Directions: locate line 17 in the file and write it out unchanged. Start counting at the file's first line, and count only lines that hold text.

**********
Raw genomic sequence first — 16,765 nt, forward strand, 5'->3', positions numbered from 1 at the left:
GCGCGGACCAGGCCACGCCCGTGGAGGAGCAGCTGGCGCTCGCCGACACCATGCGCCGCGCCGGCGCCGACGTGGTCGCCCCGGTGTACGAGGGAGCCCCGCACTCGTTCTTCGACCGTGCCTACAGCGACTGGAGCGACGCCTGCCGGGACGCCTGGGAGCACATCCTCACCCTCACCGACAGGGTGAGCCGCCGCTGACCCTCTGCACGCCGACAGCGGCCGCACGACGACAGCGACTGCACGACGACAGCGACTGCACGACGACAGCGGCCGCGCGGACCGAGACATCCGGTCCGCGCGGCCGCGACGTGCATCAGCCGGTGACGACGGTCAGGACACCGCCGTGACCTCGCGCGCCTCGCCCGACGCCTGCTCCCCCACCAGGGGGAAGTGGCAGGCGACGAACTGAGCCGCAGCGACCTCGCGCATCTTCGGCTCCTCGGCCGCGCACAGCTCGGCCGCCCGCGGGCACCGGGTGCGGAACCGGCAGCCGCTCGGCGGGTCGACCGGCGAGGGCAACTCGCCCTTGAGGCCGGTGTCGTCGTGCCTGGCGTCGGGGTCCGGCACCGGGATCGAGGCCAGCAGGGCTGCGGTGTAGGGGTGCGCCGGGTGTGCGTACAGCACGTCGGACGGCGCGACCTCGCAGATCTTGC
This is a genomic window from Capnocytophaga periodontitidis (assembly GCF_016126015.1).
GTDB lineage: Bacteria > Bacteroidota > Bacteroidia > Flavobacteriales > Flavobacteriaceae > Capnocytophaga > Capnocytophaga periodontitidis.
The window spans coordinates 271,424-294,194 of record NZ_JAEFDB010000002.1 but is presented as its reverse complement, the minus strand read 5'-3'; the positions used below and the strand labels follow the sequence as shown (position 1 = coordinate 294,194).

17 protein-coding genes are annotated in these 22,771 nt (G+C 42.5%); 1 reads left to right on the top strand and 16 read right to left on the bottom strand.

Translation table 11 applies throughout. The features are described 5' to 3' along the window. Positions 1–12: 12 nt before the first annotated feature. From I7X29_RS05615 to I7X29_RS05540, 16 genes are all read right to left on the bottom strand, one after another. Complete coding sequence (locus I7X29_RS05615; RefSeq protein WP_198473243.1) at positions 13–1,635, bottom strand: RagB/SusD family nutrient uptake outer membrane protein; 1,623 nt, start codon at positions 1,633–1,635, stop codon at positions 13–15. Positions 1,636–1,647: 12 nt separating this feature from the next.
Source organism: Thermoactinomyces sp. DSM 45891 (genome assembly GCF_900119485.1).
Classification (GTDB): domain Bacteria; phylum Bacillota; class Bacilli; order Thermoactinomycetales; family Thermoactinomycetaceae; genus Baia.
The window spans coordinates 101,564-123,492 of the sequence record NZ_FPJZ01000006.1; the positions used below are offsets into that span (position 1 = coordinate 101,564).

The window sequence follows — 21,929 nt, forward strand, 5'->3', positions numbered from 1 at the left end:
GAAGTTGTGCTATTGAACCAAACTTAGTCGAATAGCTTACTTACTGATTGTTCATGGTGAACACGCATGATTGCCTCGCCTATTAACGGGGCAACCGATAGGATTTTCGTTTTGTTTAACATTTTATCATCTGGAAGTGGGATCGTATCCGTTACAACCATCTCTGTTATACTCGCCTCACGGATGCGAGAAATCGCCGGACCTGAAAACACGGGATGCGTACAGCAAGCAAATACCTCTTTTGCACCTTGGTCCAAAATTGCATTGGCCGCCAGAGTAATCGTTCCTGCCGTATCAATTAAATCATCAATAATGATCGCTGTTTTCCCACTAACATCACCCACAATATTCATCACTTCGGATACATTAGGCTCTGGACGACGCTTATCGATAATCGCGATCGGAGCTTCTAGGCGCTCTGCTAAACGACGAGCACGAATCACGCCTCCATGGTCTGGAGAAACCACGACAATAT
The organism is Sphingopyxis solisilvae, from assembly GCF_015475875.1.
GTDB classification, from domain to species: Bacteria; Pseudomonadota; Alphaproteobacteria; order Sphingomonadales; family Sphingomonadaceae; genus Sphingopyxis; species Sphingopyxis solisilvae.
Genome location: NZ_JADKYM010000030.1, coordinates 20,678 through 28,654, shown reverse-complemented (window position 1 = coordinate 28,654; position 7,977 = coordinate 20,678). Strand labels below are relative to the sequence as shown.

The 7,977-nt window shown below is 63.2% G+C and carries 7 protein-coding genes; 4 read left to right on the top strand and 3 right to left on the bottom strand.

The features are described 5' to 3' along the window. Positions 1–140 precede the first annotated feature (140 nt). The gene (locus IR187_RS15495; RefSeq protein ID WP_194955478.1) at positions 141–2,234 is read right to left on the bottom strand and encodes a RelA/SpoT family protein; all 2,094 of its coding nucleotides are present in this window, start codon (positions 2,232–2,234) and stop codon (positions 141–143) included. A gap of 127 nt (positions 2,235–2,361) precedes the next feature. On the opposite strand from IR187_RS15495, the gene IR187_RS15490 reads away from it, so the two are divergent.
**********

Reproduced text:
The features are described 5' to 3' along the window. Positions 1–140 precede the first annotated feature (140 nt). The gene (locus IR187_RS15495; RefSeq protein ID WP_194955478.1) at positions 141–2,234 is read right to left on the bottom strand and encodes a RelA/SpoT family protein; all 2,094 of its coding nucleotides are present in this window, start codon (positions 2,232–2,234) and stop codon (positions 141–143) included. A gap of 127 nt (positions 2,235–2,361) precedes the next feature. On the opposite strand from IR187_RS15495, the gene IR187_RS15490 reads away from it, so the two are divergent.